Gerry J. Elman
Gerry J. Elman, Patent Application Attorney - Media, PA
Posted about 4 years ago.

What Deepak is discussing in paragraph 1 is a strategy in seeking to address the barrier to patentability arising from the "patent-eligible subject matter" requirement of sec. 101 of the patent law. He helpfully points out that it may not be sufficient just to convince the Examiners at the patent office, because a granted patent can nevertheless be challenged in court. And as I pointed out in my separate answer, there is a new procedure available starting today, wherein a granted "business method" patent may under certain circumstances be challenged at the patent office as well.

Then, in paragraph 2 of his answer, he reminds us of another hurdle to patentability. Even if the claim is written to define patent-eligible subject matter, the claimed invention must also be determined to satisfy section 103 of the patent law, namely that it would not have been obvious, at the time the invention was made, to a person having ordinary skill in the pertinent field, with access to all the prior art.

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Asker
Posted about 4 years ago.

Thank you both for your helpful insight. I do have the means and intention to hire an attorney if the time is right to file the patent, but as a small business, I'd like to figure out the patent-ability of my business idea because it does not seem to make sense to proceed with this time and expense of a patent if I really don't have a case at all for one. Unfortunately it doesn't clearly pass the hardware/machine test, but I believe that doesn't exclude me from getting a patent. My idea would allow customers to order a specific service anonymously for free through the software/app/website that they were only previously allowed to get by calling someone, going through a lengthy process, and often paying for it. While I'd probably try to emphasize the software portion and "digital logic circuitry" that Deepak said, the prior sentence doesn't seem to pass Derek's paragraph #2 on non-obviousness; however, my case for non-obviousness is that the idea has never been done online. The process is sometimes done, but my implementation of the idea would be a change in the industry from the way the process and business is done. Any help will be very appreciated. I do want it to be patentable but I don't want that to get in the way of seeing the truth of my case and don't want to be seduced incorrectly believe it will be. Do I just have a business idea or do I have a patentable business idea?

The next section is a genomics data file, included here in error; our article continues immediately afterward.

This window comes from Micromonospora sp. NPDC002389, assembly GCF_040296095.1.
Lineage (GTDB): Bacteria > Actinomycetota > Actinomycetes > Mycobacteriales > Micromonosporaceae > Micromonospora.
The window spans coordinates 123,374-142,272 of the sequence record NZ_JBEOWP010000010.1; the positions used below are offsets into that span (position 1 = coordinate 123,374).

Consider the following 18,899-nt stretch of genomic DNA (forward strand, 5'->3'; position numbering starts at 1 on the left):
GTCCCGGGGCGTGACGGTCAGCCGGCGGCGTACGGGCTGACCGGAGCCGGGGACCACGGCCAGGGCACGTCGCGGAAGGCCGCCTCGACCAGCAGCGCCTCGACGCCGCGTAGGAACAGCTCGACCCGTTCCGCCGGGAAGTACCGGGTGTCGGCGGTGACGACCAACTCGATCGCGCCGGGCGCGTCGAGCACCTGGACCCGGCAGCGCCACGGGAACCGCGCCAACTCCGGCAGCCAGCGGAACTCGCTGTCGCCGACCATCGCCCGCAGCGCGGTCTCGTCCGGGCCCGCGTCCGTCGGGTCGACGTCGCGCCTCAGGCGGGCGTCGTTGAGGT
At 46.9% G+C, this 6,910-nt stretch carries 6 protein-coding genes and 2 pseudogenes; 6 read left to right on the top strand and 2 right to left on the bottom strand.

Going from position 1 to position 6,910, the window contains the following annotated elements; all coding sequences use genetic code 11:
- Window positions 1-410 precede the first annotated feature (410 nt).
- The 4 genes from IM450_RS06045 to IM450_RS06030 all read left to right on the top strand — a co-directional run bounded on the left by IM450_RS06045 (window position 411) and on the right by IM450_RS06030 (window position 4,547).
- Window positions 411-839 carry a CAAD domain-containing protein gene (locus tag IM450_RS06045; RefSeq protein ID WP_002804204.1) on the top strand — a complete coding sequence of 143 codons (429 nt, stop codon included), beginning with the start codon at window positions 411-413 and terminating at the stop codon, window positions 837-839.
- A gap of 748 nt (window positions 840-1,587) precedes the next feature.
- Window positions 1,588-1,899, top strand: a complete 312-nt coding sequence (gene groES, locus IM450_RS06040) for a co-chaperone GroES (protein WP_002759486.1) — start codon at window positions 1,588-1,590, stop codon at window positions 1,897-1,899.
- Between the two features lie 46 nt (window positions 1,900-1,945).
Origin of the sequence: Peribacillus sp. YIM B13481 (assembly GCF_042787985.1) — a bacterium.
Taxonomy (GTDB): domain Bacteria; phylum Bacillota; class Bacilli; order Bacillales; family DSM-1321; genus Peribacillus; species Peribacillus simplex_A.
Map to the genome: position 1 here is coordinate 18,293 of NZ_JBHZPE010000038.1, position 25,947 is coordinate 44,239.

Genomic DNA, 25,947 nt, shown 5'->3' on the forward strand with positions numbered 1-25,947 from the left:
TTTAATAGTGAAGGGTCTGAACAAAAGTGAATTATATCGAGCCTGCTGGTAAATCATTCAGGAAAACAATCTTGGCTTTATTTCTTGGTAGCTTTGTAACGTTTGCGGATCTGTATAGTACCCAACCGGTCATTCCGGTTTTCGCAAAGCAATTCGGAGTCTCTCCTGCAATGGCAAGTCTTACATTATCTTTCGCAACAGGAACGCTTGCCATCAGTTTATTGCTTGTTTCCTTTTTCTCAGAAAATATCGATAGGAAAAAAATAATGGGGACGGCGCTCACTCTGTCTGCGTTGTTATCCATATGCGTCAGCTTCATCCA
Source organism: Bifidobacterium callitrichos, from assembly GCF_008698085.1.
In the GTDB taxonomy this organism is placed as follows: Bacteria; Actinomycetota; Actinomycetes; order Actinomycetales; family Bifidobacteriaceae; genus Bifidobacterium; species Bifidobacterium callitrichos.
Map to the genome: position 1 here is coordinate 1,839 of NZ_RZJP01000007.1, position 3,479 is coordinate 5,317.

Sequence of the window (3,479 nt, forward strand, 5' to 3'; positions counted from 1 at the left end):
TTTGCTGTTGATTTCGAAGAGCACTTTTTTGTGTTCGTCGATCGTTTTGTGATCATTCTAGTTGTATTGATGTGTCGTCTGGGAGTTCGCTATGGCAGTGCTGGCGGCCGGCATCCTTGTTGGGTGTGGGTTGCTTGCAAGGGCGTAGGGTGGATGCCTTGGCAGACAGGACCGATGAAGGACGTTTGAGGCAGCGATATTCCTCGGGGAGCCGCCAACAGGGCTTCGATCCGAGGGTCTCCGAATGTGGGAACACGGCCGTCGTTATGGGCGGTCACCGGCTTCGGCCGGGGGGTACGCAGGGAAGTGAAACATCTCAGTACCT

Gerry J. Elman
Gerry J. Elman, Patent Application Attorney - Media, PA
Posted about 4 years ago.

It would be nice if the answer could be a binary YES or NO. But these days, the results from the patent office are not clearly predictable, and for those matters that pass that hurdle, the further hurdles of an administrative agency trial and then three layers of potential court litigation (federal district court, Court of Appeals, and Supreme Court) mean that the question is a mystery wrapped up in an enigma.

Think of it as a matter best addressed by "fuzzy logic." Find one or more patent attorneys you can communicate with and feel you trust, disclose the invention confidentially, and have a discussion about strategies for drafting claims and the odds of succeeding at various levels of pushback. Get estimates of how much the work at each of the stages would be likely to cost. And estimate the value to your business of the rights provided by such a patent. Then make a business decision based on expected present value.